Cannabis, cannabidiol, and epilepsy — From receptors to clinical response

Recreational cannabis use in adults with epilepsy is widespread. The use of cannabis for medicinal purposes is also becoming more prevalent. For this purpose, various preparations of cannabis of varying strengths and content are being used. The recent changes in the legal environment have improved the availability of products with high cannabidiol (CBD) and low tetrahydrocannabinol (THC) concentrations. There is some anecdotal evidence of their potential efficacy, but the mechanisms of such action are not entirely clear. Some suspect an existence of synergy or “entourage effect” between CBD and THC. There is strong evidence that THC acts via the cannabinoid receptor CB1. The mechanism of action of CBD is less clear but is likely polypharmacological. The scientific data support the role of the endocannabinoid system in seizure generation, maintenance, and control in animal models of epilepsy. There are clear data for the negative effects of cannabis on the developing and mature brain though these effects appear to be relatively mild in most cases. Further data from well-designed studies are needed regarding short- and long-term efficacy and side effects of CBD or high-CBD/low-THC products for the treatment of seizures and epilepsy in children and adults.

Highlights

  • Cannabidiol (CBD) and tetrahydrocannabinol (THC) act via different mechanisms.
  • THC acts via the endocannabinoid CB1 receptor.
  • CBD appears to act synergistically with THC, but the mechanism is not clear.
  • There are anecdotal data in support of cannabis efficacy for seizure control.
  • Chronic cannabis use produces long-term cognitive and constitutional effects.
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Low Dose of CBD Liquid Eases Epilepsy Seizures

Patients taking a 10-milligram (mg) daily dose of pharmaceutical grade cannabidiol (CBD) experienced nearly as great a reduction in seizures as patients on 20 mg, and with fewer side effects, said lead researcher Dr. Orrin Devinsky. He is director of NYU Langone’s Comprehensive Epilepsy Center in New York City.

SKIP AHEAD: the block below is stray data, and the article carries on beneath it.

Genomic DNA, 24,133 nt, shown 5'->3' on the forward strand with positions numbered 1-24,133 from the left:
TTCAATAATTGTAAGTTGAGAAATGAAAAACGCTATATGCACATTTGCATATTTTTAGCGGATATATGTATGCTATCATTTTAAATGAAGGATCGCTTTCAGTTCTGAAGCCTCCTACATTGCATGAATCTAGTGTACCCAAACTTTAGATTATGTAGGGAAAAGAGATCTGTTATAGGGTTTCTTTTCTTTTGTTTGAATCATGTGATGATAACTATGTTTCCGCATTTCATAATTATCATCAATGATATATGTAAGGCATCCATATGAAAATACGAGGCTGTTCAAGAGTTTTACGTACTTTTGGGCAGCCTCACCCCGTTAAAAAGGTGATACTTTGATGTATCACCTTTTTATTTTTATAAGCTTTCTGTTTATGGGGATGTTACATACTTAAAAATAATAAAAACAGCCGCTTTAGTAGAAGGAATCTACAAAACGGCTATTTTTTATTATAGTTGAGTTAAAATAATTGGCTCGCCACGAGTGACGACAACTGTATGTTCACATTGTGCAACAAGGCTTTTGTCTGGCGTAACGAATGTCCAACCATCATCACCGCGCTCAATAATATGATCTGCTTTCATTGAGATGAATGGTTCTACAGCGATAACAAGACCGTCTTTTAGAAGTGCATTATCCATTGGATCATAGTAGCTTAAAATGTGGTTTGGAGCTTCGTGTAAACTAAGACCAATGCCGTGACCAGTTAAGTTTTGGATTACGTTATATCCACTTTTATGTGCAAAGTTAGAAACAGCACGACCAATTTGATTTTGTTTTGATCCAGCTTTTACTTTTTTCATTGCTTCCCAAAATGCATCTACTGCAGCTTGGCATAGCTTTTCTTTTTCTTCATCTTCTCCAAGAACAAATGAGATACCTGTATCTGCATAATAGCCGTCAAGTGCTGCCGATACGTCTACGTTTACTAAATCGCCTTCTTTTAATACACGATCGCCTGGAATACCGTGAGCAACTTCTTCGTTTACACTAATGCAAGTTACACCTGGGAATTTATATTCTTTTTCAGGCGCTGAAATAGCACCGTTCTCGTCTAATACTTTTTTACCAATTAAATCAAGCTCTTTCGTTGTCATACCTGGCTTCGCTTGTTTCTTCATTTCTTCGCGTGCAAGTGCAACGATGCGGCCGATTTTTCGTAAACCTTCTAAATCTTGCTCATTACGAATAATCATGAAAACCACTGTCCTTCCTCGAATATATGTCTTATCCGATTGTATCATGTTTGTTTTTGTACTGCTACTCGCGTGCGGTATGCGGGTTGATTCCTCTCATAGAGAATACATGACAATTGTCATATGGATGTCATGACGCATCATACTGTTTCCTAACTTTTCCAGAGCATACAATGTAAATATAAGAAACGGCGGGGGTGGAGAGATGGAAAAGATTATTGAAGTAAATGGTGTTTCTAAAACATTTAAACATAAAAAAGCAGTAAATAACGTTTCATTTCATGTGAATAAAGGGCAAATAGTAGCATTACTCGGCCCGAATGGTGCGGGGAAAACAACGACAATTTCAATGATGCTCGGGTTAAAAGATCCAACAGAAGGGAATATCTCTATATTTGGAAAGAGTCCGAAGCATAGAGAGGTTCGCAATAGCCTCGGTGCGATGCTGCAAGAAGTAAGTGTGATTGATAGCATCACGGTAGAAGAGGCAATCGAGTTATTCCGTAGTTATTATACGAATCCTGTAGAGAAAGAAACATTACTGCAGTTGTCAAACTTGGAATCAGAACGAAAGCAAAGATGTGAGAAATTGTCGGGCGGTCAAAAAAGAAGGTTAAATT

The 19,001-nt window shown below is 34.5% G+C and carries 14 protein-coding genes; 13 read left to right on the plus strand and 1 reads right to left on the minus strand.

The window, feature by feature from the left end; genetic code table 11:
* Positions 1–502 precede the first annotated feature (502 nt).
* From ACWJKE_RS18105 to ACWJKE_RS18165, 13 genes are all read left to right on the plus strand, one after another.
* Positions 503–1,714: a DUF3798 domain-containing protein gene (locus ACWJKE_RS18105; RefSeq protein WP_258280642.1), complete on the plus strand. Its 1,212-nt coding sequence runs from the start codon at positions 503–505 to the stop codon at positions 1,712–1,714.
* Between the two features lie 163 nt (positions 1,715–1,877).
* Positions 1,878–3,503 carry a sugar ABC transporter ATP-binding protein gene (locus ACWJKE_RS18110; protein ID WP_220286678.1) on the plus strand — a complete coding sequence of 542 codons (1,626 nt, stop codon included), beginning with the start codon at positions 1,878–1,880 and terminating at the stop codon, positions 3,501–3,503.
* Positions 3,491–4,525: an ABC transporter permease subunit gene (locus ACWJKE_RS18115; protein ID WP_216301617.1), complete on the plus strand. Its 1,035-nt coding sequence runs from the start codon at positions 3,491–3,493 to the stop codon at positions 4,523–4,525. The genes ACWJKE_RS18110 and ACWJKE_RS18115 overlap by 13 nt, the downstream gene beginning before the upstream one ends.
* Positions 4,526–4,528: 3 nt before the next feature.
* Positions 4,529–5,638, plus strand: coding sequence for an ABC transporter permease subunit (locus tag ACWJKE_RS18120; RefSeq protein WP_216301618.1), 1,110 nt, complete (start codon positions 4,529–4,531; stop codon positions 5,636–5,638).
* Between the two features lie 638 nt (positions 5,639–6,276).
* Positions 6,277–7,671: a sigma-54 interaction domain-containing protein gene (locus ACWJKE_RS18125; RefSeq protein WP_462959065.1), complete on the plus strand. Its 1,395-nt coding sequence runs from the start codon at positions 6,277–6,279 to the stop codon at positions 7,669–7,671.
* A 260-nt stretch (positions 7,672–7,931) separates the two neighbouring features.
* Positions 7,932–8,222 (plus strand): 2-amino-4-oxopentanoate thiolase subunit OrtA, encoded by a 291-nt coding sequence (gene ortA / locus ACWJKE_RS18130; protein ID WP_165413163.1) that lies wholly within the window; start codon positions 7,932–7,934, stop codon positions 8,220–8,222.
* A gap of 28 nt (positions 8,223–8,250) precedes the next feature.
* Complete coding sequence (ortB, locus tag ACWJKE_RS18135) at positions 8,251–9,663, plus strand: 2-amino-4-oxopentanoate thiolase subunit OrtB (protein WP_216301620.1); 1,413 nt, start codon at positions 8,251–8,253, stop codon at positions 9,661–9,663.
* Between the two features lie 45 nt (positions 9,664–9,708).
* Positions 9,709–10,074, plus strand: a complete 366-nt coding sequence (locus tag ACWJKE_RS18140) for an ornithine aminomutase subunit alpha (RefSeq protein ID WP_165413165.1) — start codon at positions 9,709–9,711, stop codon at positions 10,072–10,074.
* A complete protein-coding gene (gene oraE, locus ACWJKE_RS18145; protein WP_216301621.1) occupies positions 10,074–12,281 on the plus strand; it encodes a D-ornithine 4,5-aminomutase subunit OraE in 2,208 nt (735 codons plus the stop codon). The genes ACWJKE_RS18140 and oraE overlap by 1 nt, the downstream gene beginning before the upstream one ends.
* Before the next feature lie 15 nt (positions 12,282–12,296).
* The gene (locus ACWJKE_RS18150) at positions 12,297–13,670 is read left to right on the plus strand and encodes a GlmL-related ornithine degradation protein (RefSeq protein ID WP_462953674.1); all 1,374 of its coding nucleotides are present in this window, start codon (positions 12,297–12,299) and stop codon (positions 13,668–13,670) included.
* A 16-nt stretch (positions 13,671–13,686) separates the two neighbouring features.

This is the third clinical trial to show that the cannabidiol medication Epidiolex is useful in treating two rare forms of epilepsy, Lennox-Gastaut syndrome and Dravet syndrome, Devinsky said.

An advisory panel for the U.S. Food and Drug Administration unanimously recommended in April that Epidiolex be approved for use in the United States. The FDA does not have to follow the recommendations of its advisory panels, but it typically does.

Epidiolex is manufactured by the British firm GW Pharmaceuticals, which funded the latest clinical trial.

“This is a historic moment in medicine,” Devinsky said. “Hopefully, the FDA will approve this medication in their June meeting and cannabidiol will be available for children and adults with these two rare epilepsies.”

Although CBD oil has become a trendy cure-all, treatment of epilepsy is the only use that has garnered significant scientific evidence supporting its usefulness.

This latest study is the first to compare two different doses of Epidiolex head-to-head and against an inactive placebo, Devinsky said.

A total of 225 patients suffering from Lennox-Gastaut syndrome were divided into three groups. Those taking 20 mg of Epidiolex a day had 42 percent fewer seizures, on average, compared with 37 percent fewer seizures in the group taking 10 mg of the drug, and a 17 percent reduction in the placebo group.

But while the 20-mg dose was slightly more effective, it was not the first choice of parents, Devinsky said.

“When parents were asked to rate how their children did best, they actually had a slight preference for the 10-mg dose without knowing what it was,” he added.

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